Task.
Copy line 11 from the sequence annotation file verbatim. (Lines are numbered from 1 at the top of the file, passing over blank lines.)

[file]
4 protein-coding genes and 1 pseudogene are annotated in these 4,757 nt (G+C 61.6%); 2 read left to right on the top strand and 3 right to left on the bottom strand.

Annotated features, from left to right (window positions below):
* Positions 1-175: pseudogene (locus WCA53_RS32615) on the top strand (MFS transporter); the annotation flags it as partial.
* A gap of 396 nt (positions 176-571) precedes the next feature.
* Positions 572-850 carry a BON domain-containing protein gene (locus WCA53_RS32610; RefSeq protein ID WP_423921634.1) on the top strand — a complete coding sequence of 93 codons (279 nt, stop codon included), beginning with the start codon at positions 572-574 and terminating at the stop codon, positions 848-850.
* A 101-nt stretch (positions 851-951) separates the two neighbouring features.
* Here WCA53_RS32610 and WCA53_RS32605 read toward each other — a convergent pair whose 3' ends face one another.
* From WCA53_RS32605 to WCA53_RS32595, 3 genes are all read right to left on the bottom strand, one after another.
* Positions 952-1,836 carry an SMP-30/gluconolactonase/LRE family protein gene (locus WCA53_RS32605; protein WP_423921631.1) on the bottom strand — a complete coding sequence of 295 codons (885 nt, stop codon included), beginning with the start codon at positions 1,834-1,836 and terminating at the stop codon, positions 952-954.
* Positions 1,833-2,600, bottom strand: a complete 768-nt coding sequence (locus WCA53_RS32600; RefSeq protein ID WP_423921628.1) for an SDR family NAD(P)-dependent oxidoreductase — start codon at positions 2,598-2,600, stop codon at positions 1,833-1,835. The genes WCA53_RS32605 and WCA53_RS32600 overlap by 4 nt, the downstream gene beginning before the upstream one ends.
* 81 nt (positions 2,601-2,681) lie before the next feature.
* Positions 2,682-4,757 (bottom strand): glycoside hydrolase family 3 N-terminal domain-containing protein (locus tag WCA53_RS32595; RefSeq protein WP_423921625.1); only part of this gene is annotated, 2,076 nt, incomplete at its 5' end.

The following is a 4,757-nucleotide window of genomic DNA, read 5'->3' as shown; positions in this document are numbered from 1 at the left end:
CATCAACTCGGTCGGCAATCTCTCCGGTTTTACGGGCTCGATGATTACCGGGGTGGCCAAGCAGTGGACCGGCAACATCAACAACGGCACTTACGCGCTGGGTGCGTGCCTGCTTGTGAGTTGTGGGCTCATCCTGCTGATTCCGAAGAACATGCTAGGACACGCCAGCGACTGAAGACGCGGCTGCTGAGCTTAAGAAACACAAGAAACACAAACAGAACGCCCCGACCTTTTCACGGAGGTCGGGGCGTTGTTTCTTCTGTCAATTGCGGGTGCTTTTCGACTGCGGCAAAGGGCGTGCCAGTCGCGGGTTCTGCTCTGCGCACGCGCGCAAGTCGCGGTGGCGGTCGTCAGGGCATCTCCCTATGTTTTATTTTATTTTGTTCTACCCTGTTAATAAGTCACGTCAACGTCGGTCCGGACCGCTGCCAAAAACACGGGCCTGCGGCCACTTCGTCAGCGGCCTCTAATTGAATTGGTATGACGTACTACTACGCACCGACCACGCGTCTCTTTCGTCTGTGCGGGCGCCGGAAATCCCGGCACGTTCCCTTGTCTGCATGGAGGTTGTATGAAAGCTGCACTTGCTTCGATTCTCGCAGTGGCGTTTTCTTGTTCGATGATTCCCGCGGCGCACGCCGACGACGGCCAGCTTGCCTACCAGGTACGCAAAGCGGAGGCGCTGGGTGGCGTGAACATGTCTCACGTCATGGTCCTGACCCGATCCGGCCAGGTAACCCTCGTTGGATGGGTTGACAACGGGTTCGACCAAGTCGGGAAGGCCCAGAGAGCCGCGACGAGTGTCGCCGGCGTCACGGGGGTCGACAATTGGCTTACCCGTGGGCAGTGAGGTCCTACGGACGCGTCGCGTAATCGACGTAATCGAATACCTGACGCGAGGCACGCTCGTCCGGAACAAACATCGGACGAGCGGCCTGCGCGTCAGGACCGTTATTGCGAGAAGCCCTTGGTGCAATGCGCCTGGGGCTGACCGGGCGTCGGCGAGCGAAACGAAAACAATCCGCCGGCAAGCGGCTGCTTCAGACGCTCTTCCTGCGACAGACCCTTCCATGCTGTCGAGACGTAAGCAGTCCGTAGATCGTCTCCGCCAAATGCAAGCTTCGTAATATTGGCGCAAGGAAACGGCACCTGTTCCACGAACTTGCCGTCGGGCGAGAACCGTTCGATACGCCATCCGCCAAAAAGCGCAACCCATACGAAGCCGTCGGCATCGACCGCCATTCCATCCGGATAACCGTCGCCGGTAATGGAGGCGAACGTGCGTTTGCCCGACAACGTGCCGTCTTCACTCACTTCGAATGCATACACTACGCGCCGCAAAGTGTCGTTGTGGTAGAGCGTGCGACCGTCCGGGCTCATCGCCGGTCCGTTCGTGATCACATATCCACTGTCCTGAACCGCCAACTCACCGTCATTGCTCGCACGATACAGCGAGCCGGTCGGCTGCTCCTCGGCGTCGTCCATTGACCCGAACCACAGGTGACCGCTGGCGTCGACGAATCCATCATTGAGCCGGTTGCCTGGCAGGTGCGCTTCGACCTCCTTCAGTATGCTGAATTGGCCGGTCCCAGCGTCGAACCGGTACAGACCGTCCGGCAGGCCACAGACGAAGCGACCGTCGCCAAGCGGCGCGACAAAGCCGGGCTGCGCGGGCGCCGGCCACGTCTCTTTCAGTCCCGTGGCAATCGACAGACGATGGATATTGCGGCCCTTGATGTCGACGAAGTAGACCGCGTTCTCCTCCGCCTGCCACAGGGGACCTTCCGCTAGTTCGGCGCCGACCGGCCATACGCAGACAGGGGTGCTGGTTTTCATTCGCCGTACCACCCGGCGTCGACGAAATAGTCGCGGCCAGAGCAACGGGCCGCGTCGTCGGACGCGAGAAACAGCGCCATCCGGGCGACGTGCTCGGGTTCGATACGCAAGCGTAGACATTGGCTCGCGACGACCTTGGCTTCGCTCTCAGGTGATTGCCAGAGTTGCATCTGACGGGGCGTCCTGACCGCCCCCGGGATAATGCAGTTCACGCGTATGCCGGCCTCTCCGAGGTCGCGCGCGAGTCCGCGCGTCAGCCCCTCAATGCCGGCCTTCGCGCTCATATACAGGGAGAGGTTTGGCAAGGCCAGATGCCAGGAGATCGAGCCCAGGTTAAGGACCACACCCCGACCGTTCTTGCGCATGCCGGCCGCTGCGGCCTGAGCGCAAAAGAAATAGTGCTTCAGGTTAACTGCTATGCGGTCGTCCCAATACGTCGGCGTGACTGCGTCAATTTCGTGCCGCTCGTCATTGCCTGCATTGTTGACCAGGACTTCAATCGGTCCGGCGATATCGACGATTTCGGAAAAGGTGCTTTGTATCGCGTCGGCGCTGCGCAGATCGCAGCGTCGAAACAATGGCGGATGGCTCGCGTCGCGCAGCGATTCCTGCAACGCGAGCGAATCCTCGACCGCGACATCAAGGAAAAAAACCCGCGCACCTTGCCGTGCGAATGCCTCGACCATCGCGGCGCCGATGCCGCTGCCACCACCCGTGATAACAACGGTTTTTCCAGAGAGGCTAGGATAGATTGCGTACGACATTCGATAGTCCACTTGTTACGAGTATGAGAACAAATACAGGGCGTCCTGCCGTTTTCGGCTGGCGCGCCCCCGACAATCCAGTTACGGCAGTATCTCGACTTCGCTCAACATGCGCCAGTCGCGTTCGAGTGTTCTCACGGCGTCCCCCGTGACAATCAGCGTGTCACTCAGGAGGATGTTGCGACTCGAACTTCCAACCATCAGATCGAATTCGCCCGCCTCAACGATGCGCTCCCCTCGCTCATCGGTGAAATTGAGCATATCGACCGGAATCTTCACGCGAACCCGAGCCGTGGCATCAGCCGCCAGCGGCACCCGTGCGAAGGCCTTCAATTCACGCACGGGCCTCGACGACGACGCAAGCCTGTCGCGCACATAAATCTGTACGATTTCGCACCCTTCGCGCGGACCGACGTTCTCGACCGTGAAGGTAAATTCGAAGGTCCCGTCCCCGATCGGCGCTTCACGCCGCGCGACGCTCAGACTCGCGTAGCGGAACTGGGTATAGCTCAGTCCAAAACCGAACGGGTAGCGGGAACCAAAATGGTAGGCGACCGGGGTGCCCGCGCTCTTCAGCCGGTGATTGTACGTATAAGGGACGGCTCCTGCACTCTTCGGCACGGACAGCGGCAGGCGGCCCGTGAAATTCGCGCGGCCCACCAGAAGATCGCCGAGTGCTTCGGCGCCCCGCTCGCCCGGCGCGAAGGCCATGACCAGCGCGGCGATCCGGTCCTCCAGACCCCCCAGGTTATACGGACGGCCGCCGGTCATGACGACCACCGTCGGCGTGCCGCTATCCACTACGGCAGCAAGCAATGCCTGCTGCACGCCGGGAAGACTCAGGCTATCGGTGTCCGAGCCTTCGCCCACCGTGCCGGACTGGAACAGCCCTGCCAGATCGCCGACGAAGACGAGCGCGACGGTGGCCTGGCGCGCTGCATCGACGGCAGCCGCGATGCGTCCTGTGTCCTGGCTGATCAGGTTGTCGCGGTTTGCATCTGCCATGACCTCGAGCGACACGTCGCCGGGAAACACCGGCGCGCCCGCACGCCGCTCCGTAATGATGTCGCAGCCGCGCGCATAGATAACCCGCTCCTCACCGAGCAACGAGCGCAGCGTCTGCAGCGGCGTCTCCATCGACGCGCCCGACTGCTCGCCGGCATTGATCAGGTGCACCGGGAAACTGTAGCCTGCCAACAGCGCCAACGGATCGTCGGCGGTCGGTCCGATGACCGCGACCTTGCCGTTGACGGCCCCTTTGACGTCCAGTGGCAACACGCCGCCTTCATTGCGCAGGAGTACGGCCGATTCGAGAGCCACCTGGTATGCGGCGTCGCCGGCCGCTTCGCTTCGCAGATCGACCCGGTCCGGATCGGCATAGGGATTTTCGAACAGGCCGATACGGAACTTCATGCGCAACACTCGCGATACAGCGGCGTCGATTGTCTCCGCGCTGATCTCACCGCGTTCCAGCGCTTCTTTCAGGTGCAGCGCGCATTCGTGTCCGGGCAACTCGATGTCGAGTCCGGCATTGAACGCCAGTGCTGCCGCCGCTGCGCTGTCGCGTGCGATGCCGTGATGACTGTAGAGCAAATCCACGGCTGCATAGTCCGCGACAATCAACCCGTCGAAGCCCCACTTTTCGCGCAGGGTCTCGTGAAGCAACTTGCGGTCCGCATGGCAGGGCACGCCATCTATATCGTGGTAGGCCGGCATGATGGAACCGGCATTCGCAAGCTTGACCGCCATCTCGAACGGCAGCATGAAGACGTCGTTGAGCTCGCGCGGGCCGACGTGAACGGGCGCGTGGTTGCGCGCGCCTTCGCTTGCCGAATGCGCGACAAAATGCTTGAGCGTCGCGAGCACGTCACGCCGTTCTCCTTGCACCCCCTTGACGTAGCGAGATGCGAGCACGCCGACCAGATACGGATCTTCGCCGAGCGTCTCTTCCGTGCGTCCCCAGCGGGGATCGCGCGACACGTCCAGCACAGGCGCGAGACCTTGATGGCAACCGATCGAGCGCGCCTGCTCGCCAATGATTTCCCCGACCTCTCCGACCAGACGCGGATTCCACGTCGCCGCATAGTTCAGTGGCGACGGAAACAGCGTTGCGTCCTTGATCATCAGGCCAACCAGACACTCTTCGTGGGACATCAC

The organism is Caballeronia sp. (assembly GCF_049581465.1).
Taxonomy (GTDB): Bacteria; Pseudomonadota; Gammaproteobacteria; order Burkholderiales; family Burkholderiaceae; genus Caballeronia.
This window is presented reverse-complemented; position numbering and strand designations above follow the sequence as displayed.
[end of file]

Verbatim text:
* 81 nt (positions 2,601-2,681) lie before the next feature.